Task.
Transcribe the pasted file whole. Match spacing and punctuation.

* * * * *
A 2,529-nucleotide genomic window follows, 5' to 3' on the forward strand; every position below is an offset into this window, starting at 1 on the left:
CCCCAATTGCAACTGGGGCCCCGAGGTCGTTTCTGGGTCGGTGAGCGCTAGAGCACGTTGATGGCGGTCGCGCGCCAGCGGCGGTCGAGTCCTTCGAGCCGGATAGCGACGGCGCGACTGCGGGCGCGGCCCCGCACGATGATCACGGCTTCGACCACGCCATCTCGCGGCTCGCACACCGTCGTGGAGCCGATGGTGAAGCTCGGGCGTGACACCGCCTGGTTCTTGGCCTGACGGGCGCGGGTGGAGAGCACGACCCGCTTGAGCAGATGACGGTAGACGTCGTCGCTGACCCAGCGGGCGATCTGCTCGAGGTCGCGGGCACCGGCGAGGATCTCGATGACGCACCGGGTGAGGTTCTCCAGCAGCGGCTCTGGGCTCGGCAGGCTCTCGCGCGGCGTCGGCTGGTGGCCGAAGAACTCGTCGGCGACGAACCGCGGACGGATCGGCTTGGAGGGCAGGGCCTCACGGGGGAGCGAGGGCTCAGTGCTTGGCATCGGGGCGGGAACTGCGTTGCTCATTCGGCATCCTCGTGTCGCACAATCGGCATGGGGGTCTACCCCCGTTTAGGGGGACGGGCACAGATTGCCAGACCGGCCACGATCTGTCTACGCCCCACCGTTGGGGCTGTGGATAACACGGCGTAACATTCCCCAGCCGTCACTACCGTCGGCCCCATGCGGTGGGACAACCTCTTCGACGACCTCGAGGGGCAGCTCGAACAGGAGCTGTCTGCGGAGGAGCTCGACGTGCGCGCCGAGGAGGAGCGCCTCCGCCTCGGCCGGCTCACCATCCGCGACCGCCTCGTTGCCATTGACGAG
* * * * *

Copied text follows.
A 2,529-nucleotide genomic window follows, 5' to 3' on the forward strand; every position below is an offset into this window, starting at 1 on the left:
CCCCAATTGCAACTGGGGCCCCGAGGTCGTTTCTGGGTCGGTGAGCGCTAGAGCACGTTGATGGCGGTCGCGCGCCAGCGGCGGTCGAGTCCTTCGAGCCGGATAGCGACGGCGCGACTGCGGGCGCGGCCCCGCACGATGATCACGGCTTCGACCACGCCATCTCGCGGCTCGCACACCGTCGTGGAGCCGATGGTGAAGCTCGGGCGTGACACCGCCTGGTTCTTGGCCTGACGGGCGCGGGTGGAGAGCACGACCCGCTTGAGCAGATGACGGTAGACGTCGTCGCTGACCCAGCGGGCGATCTGCTCGAGGTCGCGGGCACCGGCGAGGATCTCGATGACGCACCGGGTGAGGTTCTCCAGCAGCGGCTCTGGGCTCGGCAGGCTCTCGCGCGGCGTCGGCTGGTGGCCGAAGAACTCGTCGGCGACGAACCGCGGACGGATCGGCTTGGAGGGCAGGGCCTCACGGGGGAGCGAGGGCTCAGTGCTTGGCATCGGGGCGGGAACTGCGTTGCTCATTCGGCATCCTCGTGTCGCACAATCGGCATGGGGGTCTACCCCCGTTTAGGGGGACGGGCACAGATTGCCAGACCGGCCACGATCTGTCTACGCCCCACCGTTGGGGCTGTGGATAACACGGCGTAACATTCCCCAGCCGTCACTACCGTCGGCCCCATGCGGTGGGACAACCTCTTCGACGACCTCGAGGGGCAGCTCGAACAGGAGCTGTCTGCGGAGGAGCTCGACGTGCGCGCCGAGGAGGAGCGCCTCCGCCTCGGCCGGCTCACCATCCGCGACCGCCTCGTTGCCATTGACGAG